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Letters From Eden: A Year at Home, in the…
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Letters From Eden: A Year at Home, in the Woods

by Julie Zickefoose

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Showing 4 of 4
Zickefoose is a watercolorist who leads an enviable life in Southern Ohio. She's got 80 acres which she roams and sketches. She's a birder, so most of her anecdotes and paintings concern either birds or her young kids or both. She's a bit more anthropomorphic than I'm comfortable with, but a here crafts a solid set of interesting essays just the same. Zickefoose is a keen observer and a good writer as well. ( )
  satyridae | Apr 5, 2013 |
This is a wonderful collection of 33 essays by author Michael C. Hurley which covers several years of wilderness canoe journeys. Least the reader be misled, it should be noted that these are not your typical canoe adventure stories, filled with danger, excitement, hardship, et al that we seem to have a plethora of these days. The high adventure type of books is fine; goodness knows I read enough of them and have enjoyed most that I have read. Every so often though (not often enough I’m feeling), we need a work that combines the privilege we have of being able to venture out into still relatively untamed areas, with what most of us do it for; that being peace.

The author has actually given us a collection of essays on life, as he sees and has experienced it along with his reflections and lessons learned. This is a mellow book; a book where a writer, an author, a rather average sort of fellow has chosen to share his feeling and opinions over a wide range of subjects with us, the reader. His writing style is pleasing and intimate and it is obvious that the writer of this work is quite familiar with the pen. It is a pure and simple joy to read his words.

Mr. Hurley is obviously a man of faith, of strong faith who is quite dedicated to his family and his passion which is canoeing. All of the essays here are based and pinned on various canoe trips he has taken, either alone, with friend, or best of all, with family. Some of the author’s observations are quite serious, others general in nature and many quite light hearted. I love the ending of one of his essays which addresses his relationship to the cell phone. I could identify with this perfectly.

Of course a big draw for me as to the work is the passion the author shows for the natural world around him. Some of his observations are absolutely delightful, while others rather disturbing yet thought provoking. Most of these deal with what mankind is doing to his natural environment and the price we are paying and will ultimately pay. Now I am an avowed “tree hugger,” something that many of our politicians, talk show bellowers and religious freaks have somehow turned into a horrid thing to be, but that is okay. It is nice to know that we have voices of reason out there, this author being one of them.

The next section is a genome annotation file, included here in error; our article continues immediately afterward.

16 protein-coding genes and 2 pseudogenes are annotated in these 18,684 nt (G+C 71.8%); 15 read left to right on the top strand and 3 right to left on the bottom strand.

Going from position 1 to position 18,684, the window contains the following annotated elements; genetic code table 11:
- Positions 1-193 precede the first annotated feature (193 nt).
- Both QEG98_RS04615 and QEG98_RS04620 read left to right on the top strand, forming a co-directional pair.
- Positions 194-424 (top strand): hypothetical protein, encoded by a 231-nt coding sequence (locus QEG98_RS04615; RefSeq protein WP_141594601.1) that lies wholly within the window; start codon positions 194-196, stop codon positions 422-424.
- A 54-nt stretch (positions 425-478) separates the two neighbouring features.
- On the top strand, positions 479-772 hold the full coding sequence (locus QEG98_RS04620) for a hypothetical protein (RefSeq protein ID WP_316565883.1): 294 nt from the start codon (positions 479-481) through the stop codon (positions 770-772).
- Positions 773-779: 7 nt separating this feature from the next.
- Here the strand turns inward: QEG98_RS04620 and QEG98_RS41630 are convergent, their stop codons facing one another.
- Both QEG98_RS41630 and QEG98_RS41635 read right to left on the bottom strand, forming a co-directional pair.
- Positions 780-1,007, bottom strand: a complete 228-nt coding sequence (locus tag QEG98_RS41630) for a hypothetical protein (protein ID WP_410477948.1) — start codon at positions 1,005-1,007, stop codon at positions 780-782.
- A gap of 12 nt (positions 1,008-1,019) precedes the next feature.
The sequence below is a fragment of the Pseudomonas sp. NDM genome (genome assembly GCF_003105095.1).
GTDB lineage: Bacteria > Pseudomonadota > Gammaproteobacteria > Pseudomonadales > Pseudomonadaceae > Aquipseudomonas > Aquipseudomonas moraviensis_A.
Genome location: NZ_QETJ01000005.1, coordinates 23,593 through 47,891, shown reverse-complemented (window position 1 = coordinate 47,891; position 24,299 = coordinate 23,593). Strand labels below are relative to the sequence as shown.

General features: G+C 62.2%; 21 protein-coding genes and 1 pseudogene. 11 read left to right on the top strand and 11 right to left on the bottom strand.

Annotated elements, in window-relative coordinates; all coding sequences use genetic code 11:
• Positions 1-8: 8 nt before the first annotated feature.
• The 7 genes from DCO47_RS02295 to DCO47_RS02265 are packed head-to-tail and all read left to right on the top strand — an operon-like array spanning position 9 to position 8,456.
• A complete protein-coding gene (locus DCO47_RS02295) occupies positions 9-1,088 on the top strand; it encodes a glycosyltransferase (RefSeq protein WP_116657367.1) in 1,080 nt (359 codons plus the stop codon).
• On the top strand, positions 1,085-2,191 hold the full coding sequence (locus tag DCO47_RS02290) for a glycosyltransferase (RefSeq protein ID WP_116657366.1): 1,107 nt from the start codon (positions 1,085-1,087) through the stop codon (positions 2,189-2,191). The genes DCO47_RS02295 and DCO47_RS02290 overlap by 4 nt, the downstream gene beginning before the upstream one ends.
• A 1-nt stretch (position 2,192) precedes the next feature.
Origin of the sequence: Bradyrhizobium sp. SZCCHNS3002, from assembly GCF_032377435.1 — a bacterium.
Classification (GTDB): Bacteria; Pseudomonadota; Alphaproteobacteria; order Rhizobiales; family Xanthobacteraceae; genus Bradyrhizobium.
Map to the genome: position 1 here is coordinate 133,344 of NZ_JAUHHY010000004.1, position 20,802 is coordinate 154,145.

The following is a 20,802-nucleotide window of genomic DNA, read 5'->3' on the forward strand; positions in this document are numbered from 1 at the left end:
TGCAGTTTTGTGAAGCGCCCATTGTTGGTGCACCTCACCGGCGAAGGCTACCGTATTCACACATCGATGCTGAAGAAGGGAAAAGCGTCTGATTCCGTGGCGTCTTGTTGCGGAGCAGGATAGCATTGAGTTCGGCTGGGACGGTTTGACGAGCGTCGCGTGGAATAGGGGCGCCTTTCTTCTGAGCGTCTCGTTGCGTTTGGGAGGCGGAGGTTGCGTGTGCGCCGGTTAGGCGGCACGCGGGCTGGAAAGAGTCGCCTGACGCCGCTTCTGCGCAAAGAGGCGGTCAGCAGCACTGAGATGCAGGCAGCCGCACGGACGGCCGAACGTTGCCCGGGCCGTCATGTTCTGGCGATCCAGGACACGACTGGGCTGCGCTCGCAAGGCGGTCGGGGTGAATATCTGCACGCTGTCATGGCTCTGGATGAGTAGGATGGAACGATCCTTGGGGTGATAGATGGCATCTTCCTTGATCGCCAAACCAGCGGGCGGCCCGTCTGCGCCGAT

For a relaxing and well written work, one that is nice to have handy to read off and on and now and again, this is a wonderful choice. I do recommend this one highly. ( )
  theancientreader | May 3, 2009 |
The drawings are worth the price of admission. The relaxing, informative essays a delight! ( )
  dianaleez | Feb 27, 2009 |
It will be difficult to adequately explain just how much I enjoyed this book. The artwork is amazing. Julie shares her sketches and field notes but also her finished paintings. Her writing is wonderful. She is able to manage a polished essay with a message that still feels as if you are getting a glimpse into her heart and soul. I have read Julie's blog for about 9 months now and even so I'm impressed with her writing ability. But more than anything, I'm impressed with the content. I can give no finer tribute to her writing and her message except to say that upon finishing her book in a marathon reading session in front of a warm fire on a cold, windy day with no power in the house, I got up cleaned my kitchen and made suet dough for the birds, cleaned the hummer feeders and refilled them, cleaned the tube feeder and refilled it. Julie is one of those people who urges us by her own example to strive for a little better in our own lives. Not a Martha Stewart intimidating kind of perfection but an "Oh, wouldn't it be nice to live in her world" kind of inspiration. A glorious read and one I know I'll come back to again and again. Thank you, Julie Zickefoose! ( )
  readingraven | Dec 28, 2006 |
Showing 4 of 4
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Amazon.com Product Description (ISBN 0618573089, Hardcover)

A frequent commentator on NPR's All Things Considered, Julie Zickefoose has painted nature virtually all her life. At the age of seven she knew that she wanted to paint birds for a living, and her lifelong dedication shows in her paintings, which are meticulously accurate as well as beautiful. The paintings used here, of scenes from her beloved home in southern Ohio, illuminate well-crafted essays based on her daily walks and observations. Wild turkeys, coyotes, box turtles, and a bird-eating bullfrog flap, lope, and leap through her prose. She excels at describing and exploring interactions between people and animals, bringing her subjects to life in just a few lines. Her husband and young children make appearances, presenting their own challenges and pleasures. The essays are arranged by season, starting with winter, providing a sense of movement through the year.

(retrieved from Amazon Thu, 12 Mar 2015 18:13:55 -0400)

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